I don't know what the man is talking about; I have only one choice of broadband provider - Comcast. At my last residence, I had only one choice of broadband provider - Verizon. Is he saying that I have "choice" because I can relocate my household if I want to change ISPs?
Service providers are in privileged positions:
Doctors, lawyers, banks, telephones, internet
Because of those privileged positions, service providers are limited in what they can do with the private information they are privy to through their privileged position
Imagine if your doctor, while treating you, was building a profile of your particular health problems, your family life, and any other personal information that they could gather from you through their conversations with you about medical problems, possible causes, and potential solutions. Imagine then if your doctor then used this profile to send you targeted advertisements in the mail, and made automated phone calls to your phone, trying to sell you goods and services related to what the doctor knew about you from you profile. Further imagine if your doctor was free to sell your profile to anyone else, so that they too could contact you and try to sell you goods and services, or use this information for any other purpose.
Imagine if your lawyer, while helping you with your legal affairs, was building a profile of you and your particular personal and business relationships. Imagine if that lawyer then used that profile to call you up from time to time, and offer to solve other problems that they inferred you had, and to send you e-mail, postal mail, and even automated phone calls advertising their services in areas that they thought you might need based on their personal knowledge of you. Imagine still further if your lawyer made your profile available for sale to others who wanted to know more about you and your personal and business affairs.
Imagine if your bank, privy to all of the entities with whom you exchange payments for personal and business matters, used their knowledge of those payment exchanges to build a profile on you, which they then used to target you and your family for marketing purposes, selling you goods and services they thought you might be interested in based on your current payment exchanges. Imagine still further if they then made this profile available to the whomever else wanted to pay for it, so that these 3rd parties too could understand your personal and business payment relationships, and use that information for whatever purposes these 3rd parties chose.
Imagine if the telephone company was allowed to monitor your daily phone conversations using automated voice to text transcriptions, to amass a profile on you based on who you talked to about what, and then use that information to market goods and services to you that they thought might be helpful or useful to you. Imagine still further that they sold this profile to whomever else wanted to know with whom you spoke, and what you talked about, on a daily and continual basis.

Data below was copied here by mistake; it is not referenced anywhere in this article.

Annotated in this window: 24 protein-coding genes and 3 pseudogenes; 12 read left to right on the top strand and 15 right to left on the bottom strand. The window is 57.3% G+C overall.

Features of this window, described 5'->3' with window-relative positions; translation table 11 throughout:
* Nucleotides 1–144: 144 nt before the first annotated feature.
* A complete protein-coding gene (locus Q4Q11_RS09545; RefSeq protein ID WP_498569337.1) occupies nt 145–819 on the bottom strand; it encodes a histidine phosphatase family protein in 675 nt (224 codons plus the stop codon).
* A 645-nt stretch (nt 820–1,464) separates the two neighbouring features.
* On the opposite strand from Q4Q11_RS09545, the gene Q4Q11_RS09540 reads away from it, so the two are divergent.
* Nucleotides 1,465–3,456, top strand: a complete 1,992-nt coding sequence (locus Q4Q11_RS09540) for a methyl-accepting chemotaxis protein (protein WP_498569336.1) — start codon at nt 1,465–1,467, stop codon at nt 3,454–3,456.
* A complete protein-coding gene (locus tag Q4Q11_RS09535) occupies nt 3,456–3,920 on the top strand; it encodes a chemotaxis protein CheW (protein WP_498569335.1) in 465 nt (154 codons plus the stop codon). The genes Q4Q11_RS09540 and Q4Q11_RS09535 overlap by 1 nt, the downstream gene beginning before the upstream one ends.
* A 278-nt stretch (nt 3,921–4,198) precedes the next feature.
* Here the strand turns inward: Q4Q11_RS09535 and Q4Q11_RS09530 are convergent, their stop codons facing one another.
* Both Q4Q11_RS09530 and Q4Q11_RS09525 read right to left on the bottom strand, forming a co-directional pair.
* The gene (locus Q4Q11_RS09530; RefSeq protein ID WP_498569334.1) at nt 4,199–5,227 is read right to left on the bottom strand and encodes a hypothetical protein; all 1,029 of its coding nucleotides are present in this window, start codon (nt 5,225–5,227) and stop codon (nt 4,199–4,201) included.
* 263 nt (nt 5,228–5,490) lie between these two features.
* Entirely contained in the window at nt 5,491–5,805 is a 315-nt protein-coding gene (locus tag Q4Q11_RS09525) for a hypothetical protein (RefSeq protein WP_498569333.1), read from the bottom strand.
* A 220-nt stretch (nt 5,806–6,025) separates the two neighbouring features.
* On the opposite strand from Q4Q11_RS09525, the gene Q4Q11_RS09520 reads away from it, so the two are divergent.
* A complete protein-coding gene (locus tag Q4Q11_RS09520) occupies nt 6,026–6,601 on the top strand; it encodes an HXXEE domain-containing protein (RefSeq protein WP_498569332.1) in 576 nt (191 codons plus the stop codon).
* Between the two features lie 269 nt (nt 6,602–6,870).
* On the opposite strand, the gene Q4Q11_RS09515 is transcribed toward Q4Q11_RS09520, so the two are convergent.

Out of these analogies, the most direct one for internet service providers is to telephone service providers, but all of the others are applicable too, because the information that we communicate through Internet connections includes communications to all of these service providers. Telephone service providers are not allowed to monitor the content of our telephone calls, and they are even limited in what they can do with the signal information (who we are calling). Internet services have a direct logical equivalent to dialing a telephone call and holding a conversation; its the connectionless and connection-oriented streams of data packets that form a logical unit corresponding to a telephone call. If we donâ(TM)t allow telephone companies to monitor our telephone calls and use the information regarding what we talked about (or even who we called), why does it suddenly become âoeokâ to allow an Internet service provider to do so?
An Internet service provider snooping on our streams of data packets is directly analogous to the telephone company wiretapping all of our phone calls, collecting the information on what we talk about and with whom, and using it for their own marketing purposes or selling that data to others. That information includes our conversations with our doctors, our lawyers, our bankers, and more. It is morally reprehensible to even suggest that such behavior from a company in such a privileged position is allowable.